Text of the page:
George Lakoff: 'Conservatives don't follow the polls, they want to change them … Liberals do everything wrong' "The progressive mindset is screwing up the world.
The progressive mindset is guaranteeing no progress on global warming. The progressive mindset is saying, 'Yes, fracking is fine.' The progressive mindset is saying, 'Yes, genetically modified organisms are OK', when, in fact, they're horrible, and the progressive mindset doesn't know how to describe how horrible they are. There's a difference between progressive morality, which is great, and the progressive mindset, which is half OK and half awful. " George Lakoff, professor of cognitive science at the University of California, Berkeley, has been working on moral frames for 50 years. Lakoff is affable and generous. When he talks about the collapse of the left, he clearly doesn't mean that those parties have disintegrated: they could be in government, as the Democrats are in the US. Lakoff predicted all this in Moral Politics, first published in 1996.
If we accept Lakoff's conclusion, what would it mean to accept his prescription? Freud’s Life and Legacy, in a Comic. By Maria Popova “You have to listen carefully.
The unconscious mind is crafty.” While Freud may have engineered his own myth and many of his theories may have been disputed in the decades since his heyday, he remains one of the most influential figures in the history of psychiatry and psychology. And yet for many, Freud is more metaphor than man and his name summons only a vague idea of his work — “something to do with penises,” our marginally informed collective conscience might whisper — rather than a true understanding of just how profoundly he influenced contemporary culture, from our mechanisms of consumerism to our notions about the self. From how his own childhood informed his ideas to his most famous cases, the captivating story weaves its way through Freud’s life to shed light on both the man and his metaphors for the mind. Freud is absolutely fantastic from cover to cover. Images courtesy of Nobrow Donating = Loving Brain Pickings has a free weekly newsletter. Share on Tumblr. The Hidden Brain: How Ocean Currents Explain Our Unconscious Social Biases.
By Maria Popova “Those who travel with the current will always feel they are good swimmers; those who swim against the current may never realize they are better swimmers than they imagine.”
Biases often work in surreptitious ways — they sneak in through the backdoor of our conscience, our good-personhood, and our highest rational convictions, and lodge themselves between us and the world, between our imperfect humanity and our aspirational selves, between who we believe we are and how we behave. In the introduction, Vedantam contextualizes why this phenomenon isn’t new but bears greater urgency than ever: Unconscious biases have always dogged us, but multiple factors made them especially dangerous today. Globalization and technology, and the intersecting faultlines of religious extremism, economic upheaval, demographic change, and mass migration have amplified the effects of hidden biases. Illustration from the 1970 book 'I’m Glad I’m a Boy!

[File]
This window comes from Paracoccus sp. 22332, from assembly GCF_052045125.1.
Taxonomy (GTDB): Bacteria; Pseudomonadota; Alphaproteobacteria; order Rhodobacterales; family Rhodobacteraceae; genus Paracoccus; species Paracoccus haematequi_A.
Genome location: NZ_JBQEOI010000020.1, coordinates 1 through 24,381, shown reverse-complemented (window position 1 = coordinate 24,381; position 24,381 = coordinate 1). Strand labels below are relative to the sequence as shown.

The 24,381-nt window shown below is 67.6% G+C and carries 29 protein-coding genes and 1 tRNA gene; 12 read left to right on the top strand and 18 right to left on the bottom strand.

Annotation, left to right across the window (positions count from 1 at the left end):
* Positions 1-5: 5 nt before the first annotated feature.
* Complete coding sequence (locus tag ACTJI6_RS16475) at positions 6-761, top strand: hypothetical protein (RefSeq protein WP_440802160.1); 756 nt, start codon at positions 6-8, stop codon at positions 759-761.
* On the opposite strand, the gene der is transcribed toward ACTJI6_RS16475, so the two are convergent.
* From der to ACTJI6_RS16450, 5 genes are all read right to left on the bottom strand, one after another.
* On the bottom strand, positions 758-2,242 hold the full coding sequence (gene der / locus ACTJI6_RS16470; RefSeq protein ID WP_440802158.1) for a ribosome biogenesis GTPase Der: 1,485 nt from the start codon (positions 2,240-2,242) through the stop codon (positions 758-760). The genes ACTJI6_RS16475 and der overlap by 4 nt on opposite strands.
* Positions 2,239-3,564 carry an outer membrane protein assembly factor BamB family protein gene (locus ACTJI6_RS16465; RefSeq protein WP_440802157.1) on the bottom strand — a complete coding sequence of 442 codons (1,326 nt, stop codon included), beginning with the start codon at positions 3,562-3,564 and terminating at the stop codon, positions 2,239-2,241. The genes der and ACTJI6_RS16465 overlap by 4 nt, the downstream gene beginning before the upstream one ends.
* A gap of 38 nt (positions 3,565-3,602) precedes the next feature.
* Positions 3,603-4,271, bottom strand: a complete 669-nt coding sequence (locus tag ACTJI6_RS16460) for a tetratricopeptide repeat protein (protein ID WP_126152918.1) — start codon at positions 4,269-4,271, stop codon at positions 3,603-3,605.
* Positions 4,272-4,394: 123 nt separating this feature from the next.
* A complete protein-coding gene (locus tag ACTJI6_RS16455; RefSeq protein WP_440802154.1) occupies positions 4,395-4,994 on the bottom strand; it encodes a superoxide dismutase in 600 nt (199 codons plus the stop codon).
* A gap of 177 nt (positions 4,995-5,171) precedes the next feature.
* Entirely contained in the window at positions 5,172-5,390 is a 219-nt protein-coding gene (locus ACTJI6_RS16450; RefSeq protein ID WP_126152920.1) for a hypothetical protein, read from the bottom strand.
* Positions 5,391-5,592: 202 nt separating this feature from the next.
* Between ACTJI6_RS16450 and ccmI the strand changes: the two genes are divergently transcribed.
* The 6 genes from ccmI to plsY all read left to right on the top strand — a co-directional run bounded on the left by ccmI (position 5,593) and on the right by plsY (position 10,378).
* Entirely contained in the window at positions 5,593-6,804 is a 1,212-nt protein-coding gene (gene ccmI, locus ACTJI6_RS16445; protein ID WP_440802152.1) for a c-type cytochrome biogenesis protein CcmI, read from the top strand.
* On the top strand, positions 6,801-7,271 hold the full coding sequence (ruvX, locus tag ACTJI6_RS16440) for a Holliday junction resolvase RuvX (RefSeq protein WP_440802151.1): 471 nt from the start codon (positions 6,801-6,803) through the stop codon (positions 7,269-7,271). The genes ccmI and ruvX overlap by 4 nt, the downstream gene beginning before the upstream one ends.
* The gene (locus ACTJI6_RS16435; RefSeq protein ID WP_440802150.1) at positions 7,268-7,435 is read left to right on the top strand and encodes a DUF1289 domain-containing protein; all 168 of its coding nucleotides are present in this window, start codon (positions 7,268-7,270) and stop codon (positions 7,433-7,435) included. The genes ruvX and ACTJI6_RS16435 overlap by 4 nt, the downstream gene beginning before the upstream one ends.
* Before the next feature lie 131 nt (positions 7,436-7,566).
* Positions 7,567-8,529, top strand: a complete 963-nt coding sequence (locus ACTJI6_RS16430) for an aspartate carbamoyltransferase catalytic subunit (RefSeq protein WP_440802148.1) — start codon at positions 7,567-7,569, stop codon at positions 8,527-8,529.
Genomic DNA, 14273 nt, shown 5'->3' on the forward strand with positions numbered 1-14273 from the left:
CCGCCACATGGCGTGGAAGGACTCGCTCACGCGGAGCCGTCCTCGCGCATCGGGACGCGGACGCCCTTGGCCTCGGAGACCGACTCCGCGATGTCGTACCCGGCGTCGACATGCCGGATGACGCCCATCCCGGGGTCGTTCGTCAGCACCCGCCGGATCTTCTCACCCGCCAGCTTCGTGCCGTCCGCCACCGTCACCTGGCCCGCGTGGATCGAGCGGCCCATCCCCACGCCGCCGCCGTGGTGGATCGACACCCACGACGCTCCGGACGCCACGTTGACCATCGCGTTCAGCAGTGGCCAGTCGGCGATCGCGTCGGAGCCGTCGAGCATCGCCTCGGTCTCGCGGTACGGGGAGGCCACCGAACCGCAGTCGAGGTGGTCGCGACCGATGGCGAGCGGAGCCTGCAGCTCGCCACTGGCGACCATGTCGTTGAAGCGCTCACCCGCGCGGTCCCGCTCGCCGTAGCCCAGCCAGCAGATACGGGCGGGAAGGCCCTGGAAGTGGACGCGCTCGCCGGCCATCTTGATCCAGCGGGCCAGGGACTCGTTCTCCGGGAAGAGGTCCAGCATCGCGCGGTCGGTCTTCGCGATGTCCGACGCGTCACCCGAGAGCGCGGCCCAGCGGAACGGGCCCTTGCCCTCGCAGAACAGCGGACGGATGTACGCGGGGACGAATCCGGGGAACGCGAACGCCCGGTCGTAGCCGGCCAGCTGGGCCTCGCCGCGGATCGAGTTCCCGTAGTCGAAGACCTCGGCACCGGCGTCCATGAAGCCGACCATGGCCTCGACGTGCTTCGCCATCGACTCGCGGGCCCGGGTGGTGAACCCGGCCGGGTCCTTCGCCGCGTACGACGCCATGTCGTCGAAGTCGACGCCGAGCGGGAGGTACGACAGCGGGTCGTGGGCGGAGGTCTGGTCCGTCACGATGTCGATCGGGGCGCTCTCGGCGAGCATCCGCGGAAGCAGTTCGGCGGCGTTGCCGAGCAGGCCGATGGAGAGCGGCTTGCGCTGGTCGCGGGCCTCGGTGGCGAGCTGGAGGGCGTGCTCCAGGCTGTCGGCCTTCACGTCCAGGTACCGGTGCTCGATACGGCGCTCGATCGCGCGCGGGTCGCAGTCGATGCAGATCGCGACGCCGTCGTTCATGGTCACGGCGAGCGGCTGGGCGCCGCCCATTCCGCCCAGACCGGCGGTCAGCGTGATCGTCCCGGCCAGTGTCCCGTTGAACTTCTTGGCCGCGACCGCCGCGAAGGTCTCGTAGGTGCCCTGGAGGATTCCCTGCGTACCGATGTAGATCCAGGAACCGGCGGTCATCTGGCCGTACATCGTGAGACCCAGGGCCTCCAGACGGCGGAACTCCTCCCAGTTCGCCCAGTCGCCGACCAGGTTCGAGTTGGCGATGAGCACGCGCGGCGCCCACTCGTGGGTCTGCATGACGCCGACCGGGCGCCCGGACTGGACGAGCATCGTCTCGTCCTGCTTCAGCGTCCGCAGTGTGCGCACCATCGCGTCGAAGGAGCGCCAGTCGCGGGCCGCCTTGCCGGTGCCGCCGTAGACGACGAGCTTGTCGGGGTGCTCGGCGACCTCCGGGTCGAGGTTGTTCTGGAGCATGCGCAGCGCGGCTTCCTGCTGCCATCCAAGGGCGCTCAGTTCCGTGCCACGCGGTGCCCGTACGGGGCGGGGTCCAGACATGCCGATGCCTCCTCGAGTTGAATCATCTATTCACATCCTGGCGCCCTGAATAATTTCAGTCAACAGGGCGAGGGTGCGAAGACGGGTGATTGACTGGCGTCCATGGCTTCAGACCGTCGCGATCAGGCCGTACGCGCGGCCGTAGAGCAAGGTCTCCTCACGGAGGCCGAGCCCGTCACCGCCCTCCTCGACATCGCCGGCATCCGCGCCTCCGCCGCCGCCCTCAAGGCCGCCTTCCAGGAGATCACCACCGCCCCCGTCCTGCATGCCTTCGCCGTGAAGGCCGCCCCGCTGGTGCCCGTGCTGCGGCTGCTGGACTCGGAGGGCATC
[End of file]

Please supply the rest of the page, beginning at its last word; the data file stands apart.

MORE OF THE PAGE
Vedantam writes: Donating = Loving Share on Tumblr. The Science of Dreams and Why We Have Nightmares. By Maria Popova The psychology of our built-in nocturnal therapy. “The interpretation of dreams is the royal road to a knowledge of the unconscious activities of the mind,” Freud argued in his influential treatise The Interpretation of Dreams in 1900. “The earth is heavy and opaque without dreams,” Anaïs Nin wrote in her diary in 1940. “In the olden days, people believed that our dreams were full of clues about the future,” Alain de Botton told a little kid who wanted to know about dreaming.
But what, exactly, are dreams and why do we have them? In Dreamland: Adventures in the Strange Science of Sleep (public library) — best science books of 2012, exploring what happens while you sleep and how it affects your every waking moment, which also gave us this fascinating reads on sleep and the teenage brain — David K.
By the time [Hall] died in 1985, Hall had synopses of more than fifty thousand dreams from people of all age groups and nationalities. And yet theories continue to differ. Our brains: predictably irrational. Dan Ariely: Are we in control of our own decisions? The Psychological Mistakes People Make That Lead to Misery. Photo Credit: Wikimedia Commons/New York World-Telegram and the Sun Newspaper staff photographer February 18, 2014 | Like this article?
Join our email list: Stay up to date with the latest headlines via email. The following is an excerpt from Jonathan Rottenberg's new book, The Depths: The Evolutionary Origins of the Depression Epidemic (Basic Books, a member of the Perseus Books Group, 2014). The puzzling reality is that human depression is increasing in an era when environmental conditions are relatively benign. There is no scientific consensus about why human depression rates are rising in the industrialized world, but several compelling possibilities exist. Humans have a host of unique thoughts and reactions to low mood, many of which are highly cognitive.
Sinking Through Thinking A hallmark human response to low mood is to try to explain it—as we do with moods generally. However, exactly what “analyze more carefully” means depends on which species is doing the analyzing.